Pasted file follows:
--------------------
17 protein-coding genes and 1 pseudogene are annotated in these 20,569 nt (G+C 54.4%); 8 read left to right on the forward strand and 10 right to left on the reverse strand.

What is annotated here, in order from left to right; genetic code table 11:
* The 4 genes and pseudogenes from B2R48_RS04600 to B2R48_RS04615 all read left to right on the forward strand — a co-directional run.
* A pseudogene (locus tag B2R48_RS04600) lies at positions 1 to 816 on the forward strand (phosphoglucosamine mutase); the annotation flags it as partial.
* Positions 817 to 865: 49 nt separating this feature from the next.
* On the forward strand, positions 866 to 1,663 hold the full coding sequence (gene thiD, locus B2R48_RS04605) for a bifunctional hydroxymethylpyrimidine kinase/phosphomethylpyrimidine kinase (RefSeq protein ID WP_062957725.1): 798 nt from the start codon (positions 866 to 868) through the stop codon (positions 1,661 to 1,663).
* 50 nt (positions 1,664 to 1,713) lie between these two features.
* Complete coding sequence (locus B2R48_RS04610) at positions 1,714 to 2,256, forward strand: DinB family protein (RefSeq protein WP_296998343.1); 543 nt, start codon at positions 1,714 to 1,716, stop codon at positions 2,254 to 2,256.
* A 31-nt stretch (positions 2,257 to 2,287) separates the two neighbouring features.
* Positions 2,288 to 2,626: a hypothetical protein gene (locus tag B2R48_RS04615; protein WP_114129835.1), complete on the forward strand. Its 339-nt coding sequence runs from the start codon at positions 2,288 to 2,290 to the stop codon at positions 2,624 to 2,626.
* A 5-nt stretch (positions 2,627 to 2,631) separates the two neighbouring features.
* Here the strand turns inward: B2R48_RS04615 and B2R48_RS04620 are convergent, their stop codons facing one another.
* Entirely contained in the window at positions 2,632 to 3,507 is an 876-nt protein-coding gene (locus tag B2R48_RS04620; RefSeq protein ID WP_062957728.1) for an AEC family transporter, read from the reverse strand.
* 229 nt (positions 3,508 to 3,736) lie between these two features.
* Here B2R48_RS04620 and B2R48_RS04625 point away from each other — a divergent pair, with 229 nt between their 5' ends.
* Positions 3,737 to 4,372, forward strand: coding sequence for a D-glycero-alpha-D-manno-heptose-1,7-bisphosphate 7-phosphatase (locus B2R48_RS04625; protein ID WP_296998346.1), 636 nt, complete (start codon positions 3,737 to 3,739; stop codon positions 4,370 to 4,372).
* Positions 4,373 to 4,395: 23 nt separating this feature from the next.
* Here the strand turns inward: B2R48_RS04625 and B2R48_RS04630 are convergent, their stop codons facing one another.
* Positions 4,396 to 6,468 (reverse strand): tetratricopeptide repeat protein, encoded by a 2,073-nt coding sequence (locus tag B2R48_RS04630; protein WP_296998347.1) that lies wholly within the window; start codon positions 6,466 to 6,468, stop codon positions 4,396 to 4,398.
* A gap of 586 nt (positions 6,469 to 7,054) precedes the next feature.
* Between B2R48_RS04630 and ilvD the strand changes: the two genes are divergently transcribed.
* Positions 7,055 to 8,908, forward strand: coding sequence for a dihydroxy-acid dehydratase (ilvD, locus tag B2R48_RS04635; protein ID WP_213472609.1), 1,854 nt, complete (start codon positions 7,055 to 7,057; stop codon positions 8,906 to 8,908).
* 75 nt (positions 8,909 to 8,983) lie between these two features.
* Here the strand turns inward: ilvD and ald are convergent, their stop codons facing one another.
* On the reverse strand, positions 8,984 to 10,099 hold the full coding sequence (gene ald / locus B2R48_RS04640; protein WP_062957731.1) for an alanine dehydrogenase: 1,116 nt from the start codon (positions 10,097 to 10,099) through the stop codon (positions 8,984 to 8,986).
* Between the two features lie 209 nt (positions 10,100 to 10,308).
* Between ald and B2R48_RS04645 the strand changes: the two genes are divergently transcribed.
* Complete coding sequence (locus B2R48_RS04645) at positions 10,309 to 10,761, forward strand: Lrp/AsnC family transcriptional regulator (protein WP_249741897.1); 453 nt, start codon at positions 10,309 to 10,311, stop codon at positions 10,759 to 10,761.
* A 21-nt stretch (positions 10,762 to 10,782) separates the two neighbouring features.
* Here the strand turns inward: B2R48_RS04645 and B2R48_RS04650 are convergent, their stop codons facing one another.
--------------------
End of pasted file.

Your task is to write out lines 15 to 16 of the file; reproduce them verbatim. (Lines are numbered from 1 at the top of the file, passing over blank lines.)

* Here B2R48_RS04620 and B2R48_RS04625 point away from each other — a divergent pair, with 229 nt between their 5' ends.
* Positions 3,737 to 4,372, forward strand: coding sequence for a D-glycero-alpha-D-manno-heptose-1,7-bisphosphate 7-phosphatase (locus B2R48_RS04625; protein ID WP_296998346.1), 636 nt, complete (start codon positions 3,737 to 3,739; stop codon positions 4,370 to 4,372).